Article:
Joseph Smittick, son of Wendy and Joe Smittick, has been speaking in public since the age of 8 and preached his first sermon at 10 years old. Through the combination of both grandfathers being pastors, coming from a Christian home and attending Adventist schools, he was taught to use his talents for God.
After many years of competing in orations, Joseph has perfected his craft of public speaking and recently won first place in the Honorable Barry C. Black Oratorical Contest, as well as first place in the Temperance Contest. Both events were held at the United Youth Congress in Virginia Beach on April 16. Joseph presented Barack Obama’s 2004 Illinois state senate speech and a speech on the topic of recreational marijuana titled “He Ain’t Died for This.”
As enthusiasts of Christian education, The Pine Forge Academy Foundation, Black Adventist Youth Directors Association, representatives from Oakwood Academy, Greater Atlanta Adventist Academy, and Chaplain Barry Black came together to support and sponsor this scholarship-based inaugural event.
The event is named after the internationally acclaimed orator and author, The Honorable Chaplain Rear Admiral Barry C. Black, USN (Ret.). This man, who once preached to pots in the café in preparation for an oratorical contest while a student at Pine Forge Academy, is recognized in the upper echelon of orators in all of Adventism and throughout the world. The first place prize was $1,000. The Chaplain Black Foundation committed an additional $2,500 scholarship prize. In addition, the first place prize for the Temperance Contest was $1,200. Joseph will formally present the oratorical contest traveling trophy to the next winner of this prestigious award.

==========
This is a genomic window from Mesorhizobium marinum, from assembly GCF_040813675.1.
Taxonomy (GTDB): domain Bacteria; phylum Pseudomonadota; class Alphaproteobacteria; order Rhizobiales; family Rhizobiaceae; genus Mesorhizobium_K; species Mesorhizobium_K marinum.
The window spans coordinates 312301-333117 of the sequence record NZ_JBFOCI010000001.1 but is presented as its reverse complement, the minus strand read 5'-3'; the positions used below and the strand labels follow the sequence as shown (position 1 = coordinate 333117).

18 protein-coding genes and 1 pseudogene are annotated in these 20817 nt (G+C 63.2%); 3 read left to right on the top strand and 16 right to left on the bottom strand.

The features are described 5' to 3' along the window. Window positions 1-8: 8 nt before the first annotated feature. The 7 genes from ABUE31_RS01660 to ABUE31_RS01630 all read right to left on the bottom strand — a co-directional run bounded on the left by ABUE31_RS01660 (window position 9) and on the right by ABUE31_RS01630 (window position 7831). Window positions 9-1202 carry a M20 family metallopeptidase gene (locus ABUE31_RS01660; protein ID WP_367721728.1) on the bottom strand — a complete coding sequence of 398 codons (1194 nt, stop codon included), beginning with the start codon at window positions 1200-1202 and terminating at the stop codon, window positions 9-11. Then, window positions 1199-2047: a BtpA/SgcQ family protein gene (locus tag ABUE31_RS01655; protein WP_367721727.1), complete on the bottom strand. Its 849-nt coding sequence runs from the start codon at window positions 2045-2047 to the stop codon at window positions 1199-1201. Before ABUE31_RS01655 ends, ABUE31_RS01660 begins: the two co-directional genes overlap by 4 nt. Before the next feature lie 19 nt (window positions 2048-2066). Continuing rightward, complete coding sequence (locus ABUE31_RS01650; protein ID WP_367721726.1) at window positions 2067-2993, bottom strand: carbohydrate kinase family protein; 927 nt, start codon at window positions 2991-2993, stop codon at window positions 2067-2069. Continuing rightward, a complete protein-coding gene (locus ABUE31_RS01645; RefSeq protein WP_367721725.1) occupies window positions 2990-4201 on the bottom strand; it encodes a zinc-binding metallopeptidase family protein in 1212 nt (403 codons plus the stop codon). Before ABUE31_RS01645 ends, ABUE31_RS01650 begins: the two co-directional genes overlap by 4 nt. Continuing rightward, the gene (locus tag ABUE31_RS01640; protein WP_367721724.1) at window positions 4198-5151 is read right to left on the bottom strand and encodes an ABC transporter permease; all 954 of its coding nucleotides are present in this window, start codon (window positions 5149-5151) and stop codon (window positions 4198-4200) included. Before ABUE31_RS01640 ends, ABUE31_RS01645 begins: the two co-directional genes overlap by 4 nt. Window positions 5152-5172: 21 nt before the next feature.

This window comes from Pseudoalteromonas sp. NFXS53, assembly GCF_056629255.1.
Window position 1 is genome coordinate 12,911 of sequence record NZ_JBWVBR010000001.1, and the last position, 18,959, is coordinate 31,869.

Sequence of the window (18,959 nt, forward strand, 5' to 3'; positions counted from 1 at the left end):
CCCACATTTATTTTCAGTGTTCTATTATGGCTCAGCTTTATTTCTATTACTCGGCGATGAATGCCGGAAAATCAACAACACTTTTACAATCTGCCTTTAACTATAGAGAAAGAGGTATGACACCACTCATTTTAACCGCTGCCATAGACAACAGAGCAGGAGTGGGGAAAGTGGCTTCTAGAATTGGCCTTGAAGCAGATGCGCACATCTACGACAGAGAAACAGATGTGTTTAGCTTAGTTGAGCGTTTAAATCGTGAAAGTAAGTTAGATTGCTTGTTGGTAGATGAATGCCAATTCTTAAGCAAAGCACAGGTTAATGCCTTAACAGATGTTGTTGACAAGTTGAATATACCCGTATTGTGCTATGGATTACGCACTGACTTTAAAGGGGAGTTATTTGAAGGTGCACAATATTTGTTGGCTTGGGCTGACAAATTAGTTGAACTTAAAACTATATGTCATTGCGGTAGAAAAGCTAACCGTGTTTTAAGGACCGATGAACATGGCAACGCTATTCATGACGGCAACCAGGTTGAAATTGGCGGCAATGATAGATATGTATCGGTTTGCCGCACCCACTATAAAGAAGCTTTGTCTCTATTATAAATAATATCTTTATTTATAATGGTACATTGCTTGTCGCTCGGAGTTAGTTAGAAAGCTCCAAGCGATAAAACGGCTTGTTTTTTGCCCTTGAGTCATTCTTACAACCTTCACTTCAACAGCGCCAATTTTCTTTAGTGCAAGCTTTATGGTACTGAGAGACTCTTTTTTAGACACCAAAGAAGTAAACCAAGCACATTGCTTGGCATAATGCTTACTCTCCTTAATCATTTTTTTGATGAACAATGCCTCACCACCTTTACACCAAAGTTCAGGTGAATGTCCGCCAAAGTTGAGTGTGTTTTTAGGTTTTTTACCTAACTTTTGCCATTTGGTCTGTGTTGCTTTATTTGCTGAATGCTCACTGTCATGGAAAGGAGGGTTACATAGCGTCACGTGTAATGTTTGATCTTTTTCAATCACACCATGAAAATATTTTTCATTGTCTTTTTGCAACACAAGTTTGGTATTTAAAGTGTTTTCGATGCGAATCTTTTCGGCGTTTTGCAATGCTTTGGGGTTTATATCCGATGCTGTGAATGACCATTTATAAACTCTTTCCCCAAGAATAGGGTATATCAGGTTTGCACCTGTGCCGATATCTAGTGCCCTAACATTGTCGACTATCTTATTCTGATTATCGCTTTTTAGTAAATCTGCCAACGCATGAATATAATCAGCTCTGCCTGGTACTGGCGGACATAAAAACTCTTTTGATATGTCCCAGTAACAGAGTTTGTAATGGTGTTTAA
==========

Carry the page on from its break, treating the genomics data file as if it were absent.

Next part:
“Barry Black is a very inspirational figure for the Adventist community, and I hope to follow in his footsteps as an orator and as a man of God,” says Joseph. “I am truly blessed to receive this honor. I am still in awe of the ways God has been working in my life. When people hear me preach they tend to think I have some deep, profound understanding of God and the Bible, but in reality I’m just like everyone else. There are many days when I struggle with my faith, or waiver from God’s plan for my life. Even though I’ve been preaching for almost 10 years now, I still get nervous when I get up front to talk. I often feel like I don’t have the right words or that people won’t relate to what I have to say. In Rev 12:11 it says ‘And they overcame him by the blood of the Lamb, and by the word of their testimony.’ So essentially we are all called to testify. It doesn’t matter who phrases things the best or has the most interesting stories or tells the best jokes, it’s about telling your story and letting God use it to help others.”
Not only will Joseph graduate from Mile High Academy this year ranked number one in his class, but he holds the distinction of being the first African American male class president of this 100-year-old school. He is excited about pursuing a degree in Biomedical Science at Oakwood University this fall.